A Train Fit For A Warrior Queen


Upmarket locomotive accommodation in the Kruger National Park is perfect for life’s questions.

I was enjoying a drink in one of the luxuriously furnished carriages of the Kruger Shalati: Train on the Bridge hotel when it struck me – why do I not know about Queen Shalati, the first warrior chieftess of the Tebula clan, which is part of the Tsonga tribe that lived in Limpopo? 

Most of us know about Makeda, the Queen of Sheba, who flourished in the 10th century. Our sketchy memories also recall Queen Cleopatra who reigned over Egypt from 51 to 30 BC. Even if you are not a historian, you are bound to know Queen Nandi who gave birth to the Zulu nation’s most famous leader, King Shaka.  

According to oral tradition that has been passed down for generations, Queen Shalati was braver than some of the men in her tribe, being the first to draw a bayonet war axe at the sign of her people being threatened. No wonder Kruger Shalati was inspired by her legacy, with the luxury locomotive being just as revolutionary as she was. 

Taking a dip in the Instagram-famous pool
Taking a dip in the Instagram-famous pool

An inspired luxury locomotive

The refurbished and repurposed 1950s South African Railways original is permanently stationed at the 300-metre long Selati Bridge, suspended above the Sabie River.

As part of the guest orientation, visitors learn that this spot is significant, as it is where trains from more than 100 years ago would stop, allowing the first visitors to explore what would eventually be declared as a national park in 1926.

The 12 carriages offer 24 splendidly decked-out rooms that are glass-walled, allowing uninterrupted views of the river, which snakes into the beckoning horizon.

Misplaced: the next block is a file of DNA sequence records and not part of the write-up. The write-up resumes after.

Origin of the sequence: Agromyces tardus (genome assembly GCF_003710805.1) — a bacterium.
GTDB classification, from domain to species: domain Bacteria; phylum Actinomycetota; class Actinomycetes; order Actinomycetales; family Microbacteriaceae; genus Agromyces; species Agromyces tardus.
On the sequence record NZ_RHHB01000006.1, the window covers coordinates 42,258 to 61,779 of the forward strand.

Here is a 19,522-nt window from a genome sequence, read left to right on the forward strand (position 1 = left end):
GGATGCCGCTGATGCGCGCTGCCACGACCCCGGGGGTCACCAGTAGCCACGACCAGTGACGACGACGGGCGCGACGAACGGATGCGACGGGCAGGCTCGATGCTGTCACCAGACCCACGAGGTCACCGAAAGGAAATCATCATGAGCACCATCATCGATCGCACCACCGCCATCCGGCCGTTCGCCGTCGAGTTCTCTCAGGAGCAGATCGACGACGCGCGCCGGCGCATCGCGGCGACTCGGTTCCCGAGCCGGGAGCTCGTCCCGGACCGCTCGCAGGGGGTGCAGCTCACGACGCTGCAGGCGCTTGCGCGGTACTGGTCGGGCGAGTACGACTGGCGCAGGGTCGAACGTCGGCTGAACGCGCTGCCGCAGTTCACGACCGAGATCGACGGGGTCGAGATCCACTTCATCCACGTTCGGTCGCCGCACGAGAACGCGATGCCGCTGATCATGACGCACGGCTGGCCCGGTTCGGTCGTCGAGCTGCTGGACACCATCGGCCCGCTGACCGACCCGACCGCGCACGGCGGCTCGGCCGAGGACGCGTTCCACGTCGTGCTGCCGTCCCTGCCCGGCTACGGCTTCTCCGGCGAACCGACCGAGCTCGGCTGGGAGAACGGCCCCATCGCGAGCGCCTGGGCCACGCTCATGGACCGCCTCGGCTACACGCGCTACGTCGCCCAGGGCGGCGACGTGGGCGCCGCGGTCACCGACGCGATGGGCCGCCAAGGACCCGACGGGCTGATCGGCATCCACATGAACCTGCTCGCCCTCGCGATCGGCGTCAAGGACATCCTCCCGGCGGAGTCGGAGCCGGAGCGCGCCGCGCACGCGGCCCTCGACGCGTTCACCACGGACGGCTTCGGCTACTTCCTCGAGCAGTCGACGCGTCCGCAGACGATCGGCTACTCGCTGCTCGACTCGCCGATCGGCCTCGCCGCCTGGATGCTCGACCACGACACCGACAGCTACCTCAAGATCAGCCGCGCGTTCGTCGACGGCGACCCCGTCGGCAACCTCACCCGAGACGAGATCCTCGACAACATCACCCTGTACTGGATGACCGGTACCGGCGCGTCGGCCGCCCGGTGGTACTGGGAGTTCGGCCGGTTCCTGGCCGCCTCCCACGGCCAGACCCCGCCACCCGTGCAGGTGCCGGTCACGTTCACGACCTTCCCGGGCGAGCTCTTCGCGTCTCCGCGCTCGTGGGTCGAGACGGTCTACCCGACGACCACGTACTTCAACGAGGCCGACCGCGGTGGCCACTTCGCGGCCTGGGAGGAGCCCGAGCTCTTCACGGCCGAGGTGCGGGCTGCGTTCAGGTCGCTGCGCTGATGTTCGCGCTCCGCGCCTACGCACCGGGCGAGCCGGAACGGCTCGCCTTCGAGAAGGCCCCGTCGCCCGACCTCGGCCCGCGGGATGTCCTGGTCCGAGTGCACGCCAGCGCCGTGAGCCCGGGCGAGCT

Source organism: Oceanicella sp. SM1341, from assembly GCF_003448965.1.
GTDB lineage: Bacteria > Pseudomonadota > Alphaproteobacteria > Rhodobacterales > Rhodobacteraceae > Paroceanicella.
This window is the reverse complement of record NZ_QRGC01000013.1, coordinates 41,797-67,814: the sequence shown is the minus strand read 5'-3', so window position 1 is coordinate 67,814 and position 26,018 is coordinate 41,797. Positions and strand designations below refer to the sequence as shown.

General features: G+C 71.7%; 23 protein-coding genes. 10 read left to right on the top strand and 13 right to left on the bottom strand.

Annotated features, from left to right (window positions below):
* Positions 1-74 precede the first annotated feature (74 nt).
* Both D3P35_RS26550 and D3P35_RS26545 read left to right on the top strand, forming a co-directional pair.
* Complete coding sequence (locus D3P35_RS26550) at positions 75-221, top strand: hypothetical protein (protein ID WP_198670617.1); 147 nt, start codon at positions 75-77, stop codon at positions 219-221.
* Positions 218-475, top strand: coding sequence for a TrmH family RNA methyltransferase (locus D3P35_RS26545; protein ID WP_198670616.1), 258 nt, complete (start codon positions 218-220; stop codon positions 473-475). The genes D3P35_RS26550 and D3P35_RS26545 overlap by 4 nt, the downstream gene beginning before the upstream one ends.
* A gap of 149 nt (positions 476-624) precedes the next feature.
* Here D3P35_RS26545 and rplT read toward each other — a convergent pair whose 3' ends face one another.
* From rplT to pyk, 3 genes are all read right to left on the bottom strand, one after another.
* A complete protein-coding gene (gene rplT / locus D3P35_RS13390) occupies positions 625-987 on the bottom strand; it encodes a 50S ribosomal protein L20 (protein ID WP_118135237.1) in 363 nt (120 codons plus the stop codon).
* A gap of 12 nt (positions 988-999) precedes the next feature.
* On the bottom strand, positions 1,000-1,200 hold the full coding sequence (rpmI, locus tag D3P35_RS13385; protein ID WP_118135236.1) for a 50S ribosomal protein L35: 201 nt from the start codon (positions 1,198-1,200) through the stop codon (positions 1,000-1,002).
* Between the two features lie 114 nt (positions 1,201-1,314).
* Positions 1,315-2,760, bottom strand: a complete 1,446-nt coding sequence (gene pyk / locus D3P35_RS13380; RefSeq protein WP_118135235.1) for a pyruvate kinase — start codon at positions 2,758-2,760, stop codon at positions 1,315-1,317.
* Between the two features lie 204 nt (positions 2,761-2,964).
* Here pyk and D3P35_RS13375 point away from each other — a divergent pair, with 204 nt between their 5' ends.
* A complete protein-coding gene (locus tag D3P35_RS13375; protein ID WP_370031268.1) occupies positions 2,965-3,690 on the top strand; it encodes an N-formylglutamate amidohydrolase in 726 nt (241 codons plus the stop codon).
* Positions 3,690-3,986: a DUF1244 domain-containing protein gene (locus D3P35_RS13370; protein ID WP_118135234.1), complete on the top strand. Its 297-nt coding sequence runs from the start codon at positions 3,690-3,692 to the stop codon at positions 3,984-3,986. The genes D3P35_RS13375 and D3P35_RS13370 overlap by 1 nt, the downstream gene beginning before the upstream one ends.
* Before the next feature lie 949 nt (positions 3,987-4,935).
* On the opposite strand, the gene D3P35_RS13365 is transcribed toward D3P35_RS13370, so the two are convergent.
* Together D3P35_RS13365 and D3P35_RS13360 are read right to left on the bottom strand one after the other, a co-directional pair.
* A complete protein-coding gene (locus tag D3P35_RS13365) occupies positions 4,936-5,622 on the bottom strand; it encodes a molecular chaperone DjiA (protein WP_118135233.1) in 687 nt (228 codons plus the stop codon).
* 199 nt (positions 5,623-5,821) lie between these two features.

Where the owners and management have simply outdone themselves is by using the wares of Limpopo-based artists and crafters in the stylish interior. Bonolo Chepape is a local designer who conceptualised the artwork for most of Shalati Kruger’s apparel, including the now Instagram famous gowns and blankets that adorn the super king-size beds. 

In an ode to the indigenous tribes of the surrounding area, Shalati makes use of local artists such as Neimil. The colours on her pillows are inspired by the Skukuza region, resulting in an interior that mimics the great outdoors.

Photographer and visual artist Sakhile Cebekhulu’s photos of the Sabie River and the Selati Bridge finish off a well-appointed interior, complete with touches of African embroidery. 

A reasonably sized-balcony is the perfect location in the room to press the pause button and take in the splendour within and outside of your carriage. Hippos, crocodiles, buffalo, elephants and the entire Lion King cast frequent the banks of the river, ensuring that you don’t even miss the lack of a TV in your room.

Glass-walled cabins offer endless views of the Sabie RIver
Glass-walled cabins offer endless views of the Sabie RIver

If you have ever had the misfortune of boarding a Metrorail train or only watched some or other documentary about South Africa’s passenger trains, you will know just how large a carriage is.

So, imagine only two people in a carriage that typically carries more than 50 people as part of its commercial application. Even the large bathtub placed in the window recess and humongous shower never give you a feeling of claustrophobia.